BY Christopher Lang, Correspondent, @topherlang2 | MonroeNow | Jul 30, 2018
MONROE – The Monroe Board of Education unanimously agreed to use the majority of an increase in new state aid as tax relief to residents at the July 18 meeting.
Trustees approved using $1 million of the approximate $1.65 million in additional education aid it received as direct tax relief. As a result, a home assessed at the $315,299 township average will see the school tax bill decrease from $52.44 to $31.73 for the 2018-2019 district budget.
“With the board’s use of $1 million as tax relief, the 2018-2019 school tax [levy] increase is a 1 penny increase,” said Monroe Township School District Business Administrator Michael C. Gorski, who is also the board secretary, on Monday. “This is extremely favorable and below the mean.”
Earlier this year, the district was informed that it would receive an additional $344,629 in state education aid over the 2017-2018 budget. But after new legislation and the state budget was adopted, Monroe learned on July 13 that it would receive an extra $1.65 million on top of the $344,629, totaling approximately $2 million more for 2018-2019. With the new figures, Monroe will receive a total of more than $5.5 million in state aid for its current school budget, which began on July 1.
The remaining $656,602 of the new state aid will go to the capital reserve account, which Gorski said had $89,700 remaining.
“The reserve account has a very low balance for a district of this size,” he said. “In my opinion it is a responsible measure to use some of this money to replenish the capital reserve account.”
The capital reserve account funds long-range projects such as roof and boiler replacements. It can also help to lower the cost of a bond referendum since the district would have more cash available.
“I think it’s a good thing that we are giving the $1 million back to tax relief,” said trustee Ken Chiarella at the meeting. “But it’s very important for us to recharge our [capital] account. We’ve done a lot of projects in the past, as Gorski stated, out of that [capital] account. If we have an emergency or something where we need to act on it we have the ability and make changes without having to go out for a bond or something like that.”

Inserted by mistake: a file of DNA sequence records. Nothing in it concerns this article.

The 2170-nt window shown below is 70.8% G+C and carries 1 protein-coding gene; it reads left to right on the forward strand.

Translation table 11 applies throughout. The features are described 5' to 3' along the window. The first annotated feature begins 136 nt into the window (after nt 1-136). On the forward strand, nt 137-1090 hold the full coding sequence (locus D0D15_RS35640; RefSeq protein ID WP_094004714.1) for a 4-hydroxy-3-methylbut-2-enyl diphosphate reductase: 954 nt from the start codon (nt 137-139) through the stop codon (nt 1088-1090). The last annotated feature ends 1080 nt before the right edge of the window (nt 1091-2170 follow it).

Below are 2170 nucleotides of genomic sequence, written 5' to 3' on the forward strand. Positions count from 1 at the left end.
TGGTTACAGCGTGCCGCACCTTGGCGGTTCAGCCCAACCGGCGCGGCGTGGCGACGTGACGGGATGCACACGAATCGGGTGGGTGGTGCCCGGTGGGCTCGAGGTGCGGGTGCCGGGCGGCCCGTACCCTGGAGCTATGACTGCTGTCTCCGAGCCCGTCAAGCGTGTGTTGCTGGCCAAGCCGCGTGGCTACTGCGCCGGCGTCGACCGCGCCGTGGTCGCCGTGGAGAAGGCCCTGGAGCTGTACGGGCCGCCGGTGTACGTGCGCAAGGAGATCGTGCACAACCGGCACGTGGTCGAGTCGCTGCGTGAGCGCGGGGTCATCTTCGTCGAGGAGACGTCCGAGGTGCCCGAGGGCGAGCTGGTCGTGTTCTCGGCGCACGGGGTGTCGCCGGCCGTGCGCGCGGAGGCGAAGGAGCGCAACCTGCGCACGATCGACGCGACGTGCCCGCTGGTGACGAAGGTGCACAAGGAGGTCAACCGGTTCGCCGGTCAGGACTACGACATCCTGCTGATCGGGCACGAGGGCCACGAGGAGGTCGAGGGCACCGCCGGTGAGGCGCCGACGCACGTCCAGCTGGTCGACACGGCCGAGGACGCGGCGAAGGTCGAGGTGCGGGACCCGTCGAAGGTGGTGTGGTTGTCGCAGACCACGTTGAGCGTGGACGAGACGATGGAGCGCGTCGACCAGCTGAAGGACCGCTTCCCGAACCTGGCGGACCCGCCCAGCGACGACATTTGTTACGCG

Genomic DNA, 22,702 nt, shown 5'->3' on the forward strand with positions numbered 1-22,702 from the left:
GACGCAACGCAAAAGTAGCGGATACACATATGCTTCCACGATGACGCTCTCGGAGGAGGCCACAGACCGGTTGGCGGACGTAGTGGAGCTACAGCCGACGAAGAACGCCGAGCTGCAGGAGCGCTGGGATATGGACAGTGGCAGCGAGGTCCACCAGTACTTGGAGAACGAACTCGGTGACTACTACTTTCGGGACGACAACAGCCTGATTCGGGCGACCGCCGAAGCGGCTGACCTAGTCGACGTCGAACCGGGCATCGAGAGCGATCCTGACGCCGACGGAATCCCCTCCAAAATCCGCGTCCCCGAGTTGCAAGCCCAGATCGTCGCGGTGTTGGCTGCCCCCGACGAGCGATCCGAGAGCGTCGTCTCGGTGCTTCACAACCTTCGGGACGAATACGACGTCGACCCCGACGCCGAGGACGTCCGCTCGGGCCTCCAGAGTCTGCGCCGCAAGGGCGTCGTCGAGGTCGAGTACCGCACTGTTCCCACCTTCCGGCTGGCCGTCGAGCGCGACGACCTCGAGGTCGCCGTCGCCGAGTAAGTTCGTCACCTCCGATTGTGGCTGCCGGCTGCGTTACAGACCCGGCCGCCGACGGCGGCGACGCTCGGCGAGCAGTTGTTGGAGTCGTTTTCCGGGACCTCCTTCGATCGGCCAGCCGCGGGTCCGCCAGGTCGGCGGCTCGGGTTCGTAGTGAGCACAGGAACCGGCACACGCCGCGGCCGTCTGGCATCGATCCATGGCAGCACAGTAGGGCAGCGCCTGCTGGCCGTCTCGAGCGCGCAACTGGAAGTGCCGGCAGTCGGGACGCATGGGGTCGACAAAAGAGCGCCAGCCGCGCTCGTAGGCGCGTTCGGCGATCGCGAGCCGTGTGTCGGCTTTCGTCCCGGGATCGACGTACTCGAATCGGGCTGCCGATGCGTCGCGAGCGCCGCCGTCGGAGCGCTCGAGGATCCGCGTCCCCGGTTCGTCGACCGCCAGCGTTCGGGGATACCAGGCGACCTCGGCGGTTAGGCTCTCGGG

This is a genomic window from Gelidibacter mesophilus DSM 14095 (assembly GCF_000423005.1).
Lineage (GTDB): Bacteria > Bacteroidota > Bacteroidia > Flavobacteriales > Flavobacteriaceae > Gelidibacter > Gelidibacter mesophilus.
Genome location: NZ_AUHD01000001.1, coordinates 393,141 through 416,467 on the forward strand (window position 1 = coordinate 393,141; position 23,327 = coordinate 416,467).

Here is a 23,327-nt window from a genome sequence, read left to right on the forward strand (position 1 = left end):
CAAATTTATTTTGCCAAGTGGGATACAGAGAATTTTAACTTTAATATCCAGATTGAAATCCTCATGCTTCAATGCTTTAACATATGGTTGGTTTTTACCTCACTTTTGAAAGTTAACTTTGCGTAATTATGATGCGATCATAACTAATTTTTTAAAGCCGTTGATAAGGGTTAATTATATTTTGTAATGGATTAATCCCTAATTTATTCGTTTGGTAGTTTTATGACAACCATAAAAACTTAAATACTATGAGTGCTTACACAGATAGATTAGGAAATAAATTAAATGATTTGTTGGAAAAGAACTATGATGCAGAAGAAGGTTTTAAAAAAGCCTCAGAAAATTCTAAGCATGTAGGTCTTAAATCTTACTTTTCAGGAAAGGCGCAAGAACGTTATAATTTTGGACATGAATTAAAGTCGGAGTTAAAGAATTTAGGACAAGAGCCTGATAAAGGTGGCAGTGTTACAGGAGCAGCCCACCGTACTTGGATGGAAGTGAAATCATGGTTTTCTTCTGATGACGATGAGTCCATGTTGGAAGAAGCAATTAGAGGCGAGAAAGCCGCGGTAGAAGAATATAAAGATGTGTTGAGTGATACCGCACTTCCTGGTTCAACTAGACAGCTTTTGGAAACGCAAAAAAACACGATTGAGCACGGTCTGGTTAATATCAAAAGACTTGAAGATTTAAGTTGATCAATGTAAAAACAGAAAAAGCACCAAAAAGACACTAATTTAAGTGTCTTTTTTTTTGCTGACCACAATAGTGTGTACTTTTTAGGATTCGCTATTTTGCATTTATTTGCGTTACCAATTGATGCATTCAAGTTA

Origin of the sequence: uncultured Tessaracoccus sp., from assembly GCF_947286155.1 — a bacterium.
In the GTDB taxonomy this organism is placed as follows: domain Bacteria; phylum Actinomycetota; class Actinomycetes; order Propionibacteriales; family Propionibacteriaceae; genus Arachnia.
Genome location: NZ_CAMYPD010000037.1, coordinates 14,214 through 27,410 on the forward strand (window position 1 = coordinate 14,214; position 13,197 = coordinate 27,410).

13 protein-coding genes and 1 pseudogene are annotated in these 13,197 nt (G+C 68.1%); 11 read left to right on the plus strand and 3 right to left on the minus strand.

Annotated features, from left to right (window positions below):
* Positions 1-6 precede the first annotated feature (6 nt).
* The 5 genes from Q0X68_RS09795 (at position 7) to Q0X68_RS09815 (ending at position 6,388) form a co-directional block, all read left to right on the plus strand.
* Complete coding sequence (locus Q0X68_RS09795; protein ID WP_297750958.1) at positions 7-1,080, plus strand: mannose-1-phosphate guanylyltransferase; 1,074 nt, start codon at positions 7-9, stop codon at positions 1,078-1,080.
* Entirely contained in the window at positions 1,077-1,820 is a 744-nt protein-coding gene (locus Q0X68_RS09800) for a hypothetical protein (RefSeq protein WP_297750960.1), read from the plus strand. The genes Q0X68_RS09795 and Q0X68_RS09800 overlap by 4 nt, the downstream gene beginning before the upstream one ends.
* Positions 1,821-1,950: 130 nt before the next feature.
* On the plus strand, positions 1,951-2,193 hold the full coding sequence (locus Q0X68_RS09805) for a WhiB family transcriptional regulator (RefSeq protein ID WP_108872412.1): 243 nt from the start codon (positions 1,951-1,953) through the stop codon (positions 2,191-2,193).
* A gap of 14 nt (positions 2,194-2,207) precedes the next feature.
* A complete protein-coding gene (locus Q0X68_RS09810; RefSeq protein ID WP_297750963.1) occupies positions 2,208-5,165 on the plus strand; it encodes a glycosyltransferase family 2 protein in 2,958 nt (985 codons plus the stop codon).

The district and its supporters have been lobbying state lawmakers for years for additional aid as part of a larger movement to redistribute how much money suburban districts get in comparison to larger urban areas that many contend are over-funded.
But, trustees agreed that just because they received this extra funding, the fight to get the district’s fair share is not over.
“Getting $2 million, while it sounds like we’re getting a 60-percent increase, is really just a drop in the bucket … and I’m certainly grateful for it but I think we have to keep in mind it’s really not our fair share yet,” trustee Michele Arminio said at the meeting. “I don’t want the public to be deceived that we got a high increase, we got an increase based on a ridiculously low amount we have been receiving. We still need to keep fighting. Two-million dollars on a $130 million budget is barely a relief to taxpayers.”